Grocers are finally lowering prices as consumers pull back

Consumers have been grumbling about the soaring cost of groceries for nearly two years. Now, some of the biggest names in retail appear to be listening.

In recent weeks, Target and Aldi have broadcast price cuts on thousands of items, while Walmart unveiled a new private label lineup of quality “chef-inspired food” mostly in the $5-and-under range. The shift comes as U.S. consumers have been signaling their discontent with more subdued spending - threatening retailers’ bottom lines.

It also reflects the split screen that is the U.S. economy: technically strong, but a struggle for many consumers as inflation and interest rates remain elevated, and debt levels have soared. Grocery prices have spiked nearly 27 percent since 2020, outpacing overall inflation of rate of 22 percent. Combined with higher housing and energy costs, Americans have developed an increasingly dour outlook about their financial well-being in the run-up to the 2024 election.

Retailers have taken note, said Coresight Research analyst Bryan Gildenberg. They’re “trying to get back to growth.”

This week, Target announced it would lower prices on roughly 5,000 items, including staples such as milk, produce, bread and coffee, as well as diapers and pet food. The reductions will “collectively save consumers millions of dollars this summer,” the company said in a news release.

The White House - which has been pressing retailers to lower prices - took credit for the rollbacks, posting on X: “President Biden called on grocery chains making record profits to lower prices for consumers - and they’re answering the call.”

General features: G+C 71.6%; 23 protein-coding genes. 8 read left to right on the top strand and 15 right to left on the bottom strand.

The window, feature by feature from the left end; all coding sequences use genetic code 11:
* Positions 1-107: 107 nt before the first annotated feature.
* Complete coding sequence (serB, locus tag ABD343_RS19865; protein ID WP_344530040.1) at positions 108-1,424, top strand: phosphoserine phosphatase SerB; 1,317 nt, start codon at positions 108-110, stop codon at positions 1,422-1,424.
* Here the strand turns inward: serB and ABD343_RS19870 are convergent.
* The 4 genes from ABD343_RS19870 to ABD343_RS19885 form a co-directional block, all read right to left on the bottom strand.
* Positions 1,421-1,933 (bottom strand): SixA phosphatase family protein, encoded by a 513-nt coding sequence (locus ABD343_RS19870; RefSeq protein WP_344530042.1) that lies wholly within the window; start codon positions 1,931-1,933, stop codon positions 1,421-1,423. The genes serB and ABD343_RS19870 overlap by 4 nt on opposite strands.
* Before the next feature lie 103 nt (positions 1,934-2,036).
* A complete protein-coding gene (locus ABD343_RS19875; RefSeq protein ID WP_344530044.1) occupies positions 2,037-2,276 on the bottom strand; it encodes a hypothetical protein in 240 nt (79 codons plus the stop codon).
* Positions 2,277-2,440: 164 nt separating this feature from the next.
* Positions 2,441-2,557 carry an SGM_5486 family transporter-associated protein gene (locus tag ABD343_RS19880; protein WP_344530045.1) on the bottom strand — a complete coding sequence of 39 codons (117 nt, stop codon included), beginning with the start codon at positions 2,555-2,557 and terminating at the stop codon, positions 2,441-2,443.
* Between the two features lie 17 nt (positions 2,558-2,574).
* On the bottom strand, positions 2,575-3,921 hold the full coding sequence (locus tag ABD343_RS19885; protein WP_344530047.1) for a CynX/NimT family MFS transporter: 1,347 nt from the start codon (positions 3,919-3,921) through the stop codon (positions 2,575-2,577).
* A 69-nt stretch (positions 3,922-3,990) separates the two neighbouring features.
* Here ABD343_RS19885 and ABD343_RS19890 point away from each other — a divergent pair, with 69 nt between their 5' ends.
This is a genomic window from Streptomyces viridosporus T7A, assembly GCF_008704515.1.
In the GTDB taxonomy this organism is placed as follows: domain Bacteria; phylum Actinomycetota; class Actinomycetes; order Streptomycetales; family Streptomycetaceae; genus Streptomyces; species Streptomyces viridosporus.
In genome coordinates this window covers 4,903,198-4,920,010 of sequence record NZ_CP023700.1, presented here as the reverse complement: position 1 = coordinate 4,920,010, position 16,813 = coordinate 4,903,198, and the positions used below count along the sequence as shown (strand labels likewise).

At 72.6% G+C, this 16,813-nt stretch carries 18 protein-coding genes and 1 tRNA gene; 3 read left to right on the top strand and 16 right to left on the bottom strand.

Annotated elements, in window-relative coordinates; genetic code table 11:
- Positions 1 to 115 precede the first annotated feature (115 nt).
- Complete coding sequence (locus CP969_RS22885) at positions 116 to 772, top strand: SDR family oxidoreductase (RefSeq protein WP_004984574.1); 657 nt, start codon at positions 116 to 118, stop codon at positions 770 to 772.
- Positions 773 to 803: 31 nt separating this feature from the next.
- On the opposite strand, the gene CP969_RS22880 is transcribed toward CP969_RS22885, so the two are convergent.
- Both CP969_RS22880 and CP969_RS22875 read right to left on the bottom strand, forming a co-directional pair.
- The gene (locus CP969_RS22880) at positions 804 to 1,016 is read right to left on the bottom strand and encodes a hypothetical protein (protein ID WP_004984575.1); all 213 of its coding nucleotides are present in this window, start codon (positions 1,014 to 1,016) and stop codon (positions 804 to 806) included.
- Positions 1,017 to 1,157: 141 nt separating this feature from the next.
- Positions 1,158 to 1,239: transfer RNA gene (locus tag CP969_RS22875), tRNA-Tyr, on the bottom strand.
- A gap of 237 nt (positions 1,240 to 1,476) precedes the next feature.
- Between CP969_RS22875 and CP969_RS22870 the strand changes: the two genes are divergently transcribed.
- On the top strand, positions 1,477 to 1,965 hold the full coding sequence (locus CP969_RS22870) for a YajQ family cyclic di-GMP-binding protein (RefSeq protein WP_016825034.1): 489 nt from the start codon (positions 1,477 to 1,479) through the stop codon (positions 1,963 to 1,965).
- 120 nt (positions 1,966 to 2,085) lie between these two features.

Since the pandemic, the major chains have been operating at the highest profit margins on groceries in two decades, according to a study by the White House Council of Economic Advisers. An array of federal regulators, Democratic lawmakers and think tanks contend that large retailers have kept prices artificially high, allegedly through coercive tactics like price fixing and price gouging, and industry consolidation.


Wyatt Williams of Iowa City says higher prices forced him to make changes starting in 2022, the year inflation reached a four-decade high of 9.1 percent. The 39-year-old writer and professor could no longer afford to make his weekly shopping trip to Whole Foods. Instead, he found a creative alternative: driving 30 minutes away to a Mennonite-owned bulk goods grocery store in rural Iowa.

“My finances were wrecked, and I was cutting into my savings,” he said. “Something that’s interesting that happens with food is when you have to regard it with scarcity, it changes the way you cook.”

Target’s rollback is partly a response to customers like Williams finding more economical alternatives for household staples. Target chief growth officer Christina Hennington told investors Wednesday during the company’s first-quarter earnings call that the company is passing savings back to customers in part to “accelerate traffic and unit growth over time.”

The Minneapolis-based retailer reported a 3.2 percent decline in sales, exceeding its counterparts, a sign it is losing market share, according to industry analysts. Target has been wounded the most in its discretionary categories as its usual shopper prioritizes affording groceries over impulse purchases in the home goods aisle.

“From our data, Target has lost some customers and share in grocery and particularly in household products,” said Neil Saunders, managing director of GlobalData. “There is a sense among consumers that they can shop more cheaply elsewhere. … This dynamic partly explains why Target is investing more in value by reducing prices on key items.”